Yes, this is Mumbai, financial capital and home to the richest Municipal Corporation in India. And this is our infrastructure which collapses with 10 minutes of rains.
Now imagine what happens when it rains for a complete hour. The filth, the mud, the shite of animals and humans floating around your waist as you wade through the roads to get to a job where your company deducts compulsory Professional Tax and Income Tax (deducted at source). You would be lucky if this is all that happens to you because the Government run electricity racket can electrocute you to feed the starving stray dogs and scavenging crows.
I have ridden my Yamaha to office in 24x7 shifts for past 3 years in such rains. I no longer feel I deserve better. I am an Indian. Indians are meant to live like this. I deserve nothing better. Maybe it’s collective furtive Karma; a nation of scoundrels.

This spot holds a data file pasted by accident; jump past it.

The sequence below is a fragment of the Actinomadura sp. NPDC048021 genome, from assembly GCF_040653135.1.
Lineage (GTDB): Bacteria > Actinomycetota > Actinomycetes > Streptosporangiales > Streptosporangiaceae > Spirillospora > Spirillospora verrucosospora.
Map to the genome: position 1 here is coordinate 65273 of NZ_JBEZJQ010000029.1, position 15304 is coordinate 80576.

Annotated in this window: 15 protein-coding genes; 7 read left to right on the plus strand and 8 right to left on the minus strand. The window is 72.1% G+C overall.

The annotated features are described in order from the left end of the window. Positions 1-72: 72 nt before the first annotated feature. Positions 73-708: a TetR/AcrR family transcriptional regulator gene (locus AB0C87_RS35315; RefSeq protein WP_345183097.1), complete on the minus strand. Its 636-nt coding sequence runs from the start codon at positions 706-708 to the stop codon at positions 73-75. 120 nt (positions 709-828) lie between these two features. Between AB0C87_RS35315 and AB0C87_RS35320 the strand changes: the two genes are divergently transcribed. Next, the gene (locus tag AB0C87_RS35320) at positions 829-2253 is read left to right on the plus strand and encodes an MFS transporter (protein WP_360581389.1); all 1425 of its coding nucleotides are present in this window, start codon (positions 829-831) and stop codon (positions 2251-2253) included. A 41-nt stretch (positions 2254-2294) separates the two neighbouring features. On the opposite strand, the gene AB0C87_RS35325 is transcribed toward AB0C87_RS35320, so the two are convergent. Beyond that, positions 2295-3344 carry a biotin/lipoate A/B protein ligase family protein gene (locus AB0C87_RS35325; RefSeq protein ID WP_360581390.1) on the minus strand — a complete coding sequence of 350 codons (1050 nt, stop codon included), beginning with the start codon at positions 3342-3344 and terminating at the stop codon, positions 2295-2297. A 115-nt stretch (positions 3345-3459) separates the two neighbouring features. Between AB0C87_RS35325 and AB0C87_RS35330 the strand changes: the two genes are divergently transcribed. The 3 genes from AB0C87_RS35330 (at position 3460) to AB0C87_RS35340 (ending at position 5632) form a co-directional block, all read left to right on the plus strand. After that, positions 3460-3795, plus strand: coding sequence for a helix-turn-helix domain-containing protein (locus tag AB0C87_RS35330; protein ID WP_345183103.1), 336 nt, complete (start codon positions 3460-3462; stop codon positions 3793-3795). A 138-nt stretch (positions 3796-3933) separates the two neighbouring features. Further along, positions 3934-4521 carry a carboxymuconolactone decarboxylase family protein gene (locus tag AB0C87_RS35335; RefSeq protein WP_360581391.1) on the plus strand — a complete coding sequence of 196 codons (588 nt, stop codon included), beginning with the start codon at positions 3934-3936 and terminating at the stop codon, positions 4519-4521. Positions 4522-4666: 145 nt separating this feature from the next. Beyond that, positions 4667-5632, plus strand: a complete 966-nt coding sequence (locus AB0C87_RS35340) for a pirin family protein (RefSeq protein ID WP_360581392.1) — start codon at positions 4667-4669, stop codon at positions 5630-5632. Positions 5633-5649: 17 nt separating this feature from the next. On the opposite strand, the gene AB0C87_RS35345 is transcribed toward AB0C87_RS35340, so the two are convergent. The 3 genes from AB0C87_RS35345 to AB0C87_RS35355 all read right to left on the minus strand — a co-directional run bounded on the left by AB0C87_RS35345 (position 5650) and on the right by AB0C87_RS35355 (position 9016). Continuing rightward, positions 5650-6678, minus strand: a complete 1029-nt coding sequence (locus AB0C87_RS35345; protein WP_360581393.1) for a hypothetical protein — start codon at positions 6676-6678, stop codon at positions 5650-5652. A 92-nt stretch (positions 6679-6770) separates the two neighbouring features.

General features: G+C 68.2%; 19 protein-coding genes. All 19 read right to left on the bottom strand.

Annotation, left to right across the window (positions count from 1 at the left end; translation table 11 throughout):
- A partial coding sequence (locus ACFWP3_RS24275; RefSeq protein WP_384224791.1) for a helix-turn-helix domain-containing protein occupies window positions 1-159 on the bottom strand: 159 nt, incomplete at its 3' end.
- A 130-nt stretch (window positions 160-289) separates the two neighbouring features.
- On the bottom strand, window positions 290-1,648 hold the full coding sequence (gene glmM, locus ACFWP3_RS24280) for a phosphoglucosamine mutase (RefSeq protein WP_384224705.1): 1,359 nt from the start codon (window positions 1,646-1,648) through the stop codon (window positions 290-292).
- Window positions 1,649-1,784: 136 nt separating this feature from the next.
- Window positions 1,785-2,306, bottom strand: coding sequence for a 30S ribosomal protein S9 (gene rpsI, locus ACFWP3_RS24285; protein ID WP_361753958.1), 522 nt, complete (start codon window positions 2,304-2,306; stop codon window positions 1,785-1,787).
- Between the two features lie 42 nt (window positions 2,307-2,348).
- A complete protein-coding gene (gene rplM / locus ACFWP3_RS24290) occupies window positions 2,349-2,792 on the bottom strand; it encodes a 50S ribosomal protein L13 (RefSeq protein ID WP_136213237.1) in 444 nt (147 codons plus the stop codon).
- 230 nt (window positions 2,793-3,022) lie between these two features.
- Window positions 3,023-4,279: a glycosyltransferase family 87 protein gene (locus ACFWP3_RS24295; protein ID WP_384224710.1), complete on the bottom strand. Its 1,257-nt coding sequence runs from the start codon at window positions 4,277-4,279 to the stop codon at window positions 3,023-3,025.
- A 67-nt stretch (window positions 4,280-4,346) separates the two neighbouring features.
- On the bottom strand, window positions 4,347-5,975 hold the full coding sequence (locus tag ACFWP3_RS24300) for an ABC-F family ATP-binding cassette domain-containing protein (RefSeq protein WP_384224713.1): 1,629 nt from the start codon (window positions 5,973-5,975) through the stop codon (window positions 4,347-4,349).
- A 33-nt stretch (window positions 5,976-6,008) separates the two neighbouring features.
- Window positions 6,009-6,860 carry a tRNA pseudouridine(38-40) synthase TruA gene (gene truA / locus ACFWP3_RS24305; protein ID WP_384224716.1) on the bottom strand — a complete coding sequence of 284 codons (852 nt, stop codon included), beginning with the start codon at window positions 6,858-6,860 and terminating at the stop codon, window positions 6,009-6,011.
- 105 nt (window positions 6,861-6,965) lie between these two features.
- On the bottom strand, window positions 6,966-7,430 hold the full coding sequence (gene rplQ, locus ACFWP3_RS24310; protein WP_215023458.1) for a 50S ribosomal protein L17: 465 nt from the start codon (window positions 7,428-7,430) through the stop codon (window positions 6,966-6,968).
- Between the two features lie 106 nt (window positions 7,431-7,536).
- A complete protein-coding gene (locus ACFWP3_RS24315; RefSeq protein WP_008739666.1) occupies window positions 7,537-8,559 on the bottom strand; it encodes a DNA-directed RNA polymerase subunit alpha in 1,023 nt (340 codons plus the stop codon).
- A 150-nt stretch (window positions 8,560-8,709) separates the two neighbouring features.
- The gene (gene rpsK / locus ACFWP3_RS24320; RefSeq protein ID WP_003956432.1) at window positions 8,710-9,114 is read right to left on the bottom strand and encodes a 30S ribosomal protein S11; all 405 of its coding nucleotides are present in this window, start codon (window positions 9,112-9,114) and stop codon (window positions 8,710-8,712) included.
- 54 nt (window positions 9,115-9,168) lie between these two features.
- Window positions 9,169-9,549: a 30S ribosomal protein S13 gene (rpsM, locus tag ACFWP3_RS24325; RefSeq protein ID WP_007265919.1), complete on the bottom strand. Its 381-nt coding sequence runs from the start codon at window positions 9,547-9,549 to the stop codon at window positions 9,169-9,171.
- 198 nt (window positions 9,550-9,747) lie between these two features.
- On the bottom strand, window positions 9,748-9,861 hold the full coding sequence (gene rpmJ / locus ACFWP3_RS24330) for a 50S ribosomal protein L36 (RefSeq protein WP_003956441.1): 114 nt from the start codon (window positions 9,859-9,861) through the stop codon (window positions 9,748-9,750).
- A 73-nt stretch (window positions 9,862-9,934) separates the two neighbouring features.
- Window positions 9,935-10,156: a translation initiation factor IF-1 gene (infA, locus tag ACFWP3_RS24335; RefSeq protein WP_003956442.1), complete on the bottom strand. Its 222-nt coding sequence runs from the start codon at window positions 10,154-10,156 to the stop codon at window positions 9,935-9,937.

Yes penance is good thought Silas in ‘Da Vinci Code’. If you feel that way, do come down to Mumbai this monsoon and experience Hell. Hope it scares you enough to live a God devoted life soon.
Wednesday, May 16, 2007
Like many actors he started small, in roles only a desperate person would accept. He gained popularity in the children’s programme, ‘430 Shuttle’, as a character named "Black and White Vampire". He did what most talented, passionate artists do – create his own opportunity.
We all know how Sylvester Stallone wrote and starred and later directed the Rocky cult movie. Similarly Stephen Chow is an actor, writer, director and producer. He wrote, starred in and directed ‘Shaolin Soccer’. This was the first of his movies that I saw and loved. The mix of comedy, love, action, drama and special effects is incredibly enjoyable. The spirit triumphs in the end with Stephen’s character becoming the first footballer in history to marry his goal-keeper.